Kerre McIvor
Kerre McIvor is a Herald on Sunday columnist

Kerre McIvor: Show great; venue services a dud

Bruce Springsteen's interaction with the crowd made it seem a far more intimate show than a crowd of 40,000-plus would suggest and his energy was extraordinary. Photo / HOS
Bruce Springsteen's interaction with the crowd made it seem a far more intimate show than a crowd of 40,000-plus would suggest and his energy was extraordinary. Photo / HOS

The respected rock magazine, Rolling Stone, hailed Bruce Springsteen and his E Street Band as the best live act in the world. Not bad for old geezers who have been performing for a couple of decades. And by crikey, Rolling Stone was right. Until last weekend, I had never seen Springsteen live and after rave reports from friends and family who had, I was primed for a good night.

I was a little disappointed that the concert was at Mt Smart, not Western Springs, where he'd played last time, but hey. Minor inconvenience and surely we've learned a lot from the Rugby World Cup about moving large numbers of people around the city.

Things looked promising initially - Auckland Transport offered free buses and trains to ticket-holders and the ride to Mt Smart went without a hitch.

It was a gorgeous night and we met plenty of out-of-towners, who had spent considerable money making a weekend of it in Auckland.

The couples I met from Christchurch and Dunedin couldn't get over how friendly everyone was.

It was a short walk from the train station to Mt Smart and there were plenty of helpful security staff to help those who weren't sure which gate they should head to.

Jimmy Barnes was just finishing as we took our seats and the Irishman headed to the bar to get a beer and a wine for me. Half an hour later he was back. Two warm beers and no wine. Apparently, the choice of beverages was crap beer, cat's piss sauvignon and an average pinot.

I decided a little later I'd brave the food caravans, given we'd left home at 4.30pm and it would be at least midnight before we got home.

The first two offered chicken and chips or fish and chips - but they were out of chicken and out of fish. So it was just chups. Sauce was 50c extra.

Eventually I found a caravan that hadn't sold out of chicken and fish and it was jolly tasty. But, when you have a fair idea of how many people you need to cater for at a sell-out show, what possible excuse can you have for running out?

In this day and age, with the quality of produce and restaurants around the country, people are looking for something more than fish and chips when they go out. I know it's catering on a huge level. I wasn't expecting haute cuisine but there are plenty of other quick and easy-to-cook dishes that don't need to be deep fried.

The availability and choice of food was appalling. Since a lot of people were at the venue for at least six hours, they were going to be hungry.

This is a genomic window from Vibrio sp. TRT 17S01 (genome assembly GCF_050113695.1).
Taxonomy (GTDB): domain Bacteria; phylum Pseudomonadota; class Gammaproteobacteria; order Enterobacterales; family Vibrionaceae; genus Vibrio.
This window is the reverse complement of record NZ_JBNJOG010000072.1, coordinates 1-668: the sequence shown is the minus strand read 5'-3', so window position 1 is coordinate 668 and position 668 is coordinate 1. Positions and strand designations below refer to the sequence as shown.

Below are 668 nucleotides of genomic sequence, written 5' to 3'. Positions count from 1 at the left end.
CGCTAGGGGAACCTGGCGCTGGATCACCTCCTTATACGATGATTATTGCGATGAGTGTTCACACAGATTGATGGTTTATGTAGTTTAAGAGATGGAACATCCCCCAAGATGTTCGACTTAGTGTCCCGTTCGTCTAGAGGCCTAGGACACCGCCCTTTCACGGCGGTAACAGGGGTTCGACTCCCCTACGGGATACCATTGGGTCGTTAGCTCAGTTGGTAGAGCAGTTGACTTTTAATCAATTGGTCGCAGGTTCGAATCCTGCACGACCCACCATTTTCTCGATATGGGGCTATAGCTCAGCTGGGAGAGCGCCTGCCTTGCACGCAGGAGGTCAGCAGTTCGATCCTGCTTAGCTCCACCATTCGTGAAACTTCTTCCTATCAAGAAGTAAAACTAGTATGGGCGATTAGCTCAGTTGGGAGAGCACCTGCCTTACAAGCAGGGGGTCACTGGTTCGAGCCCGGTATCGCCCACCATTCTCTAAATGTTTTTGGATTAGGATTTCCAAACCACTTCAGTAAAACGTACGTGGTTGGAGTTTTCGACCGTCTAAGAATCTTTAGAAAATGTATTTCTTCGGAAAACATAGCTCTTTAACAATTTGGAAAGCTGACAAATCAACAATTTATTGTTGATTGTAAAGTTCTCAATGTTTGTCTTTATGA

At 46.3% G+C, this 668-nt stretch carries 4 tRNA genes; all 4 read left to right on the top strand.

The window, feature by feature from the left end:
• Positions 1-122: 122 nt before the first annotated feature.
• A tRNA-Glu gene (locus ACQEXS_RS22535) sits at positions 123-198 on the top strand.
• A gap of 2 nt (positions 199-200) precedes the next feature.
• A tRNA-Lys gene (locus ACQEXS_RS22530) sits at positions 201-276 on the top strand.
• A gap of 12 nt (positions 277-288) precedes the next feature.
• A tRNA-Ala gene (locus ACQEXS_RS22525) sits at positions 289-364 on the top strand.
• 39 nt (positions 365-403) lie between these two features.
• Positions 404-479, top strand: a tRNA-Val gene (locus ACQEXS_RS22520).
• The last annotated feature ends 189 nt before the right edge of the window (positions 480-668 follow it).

It's not as if there's anywhere to go after you come out of Mt Smart, either. You have to head back to the city before you can find cafes or bars, but that's another story.

I hope Regional Facilities can put a rocket up the franchise owners they've inherited or Mt Smart as a concert venue is doomed.

On the plus side, Bruce was superb. On Saturday, he played Born in the USA from start to finish. He and Tom Morello on Ghost of Tom Joad induced goosebumps.

His respect for his bandmates and the audience was obvious. His interaction with the crowd made it seem a far more intimate show than a crowd of 40,000-plus would suggest and his energy was extraordinary.

The tickets were expensive, but for what Bruce and the band gave, they were worth three times the amount. I am in awe of the man.

Yet his professionalism and that of the band just highlighted how woefully amateur Auckland is at big events.

We left just before the final encore. Call me a cynic but I just didn't trust Auckland Transport's ability to get 40,000 people home. And I was right.

We caught one of the first trains but people told me they were still waiting nearly two hours later to catch a train and many of them missed out on one altogether and had to wait for buses.

I love going to Mt Smart to see the Warriors but it's awful - just awful - as a concert venue.

The caterers are appalling. On the Sunday night, they ran out of booze - before the show even started. You don't need to be off your chops to enjoy a show, but it's reasonable to expect a couple of beers during a 3-hour concert.

Seeing Bruce Springsteen and the E Street Band live was one of those all-time great experiences for me. Nothing could spoil it.

But I would rather travel to Australia to see a live show than travel to Mt Smart Stadium again.

And I'd recommend New Zealanders south of the Bombays do the same until Auckland City gets its act together.

- Herald on Sunday

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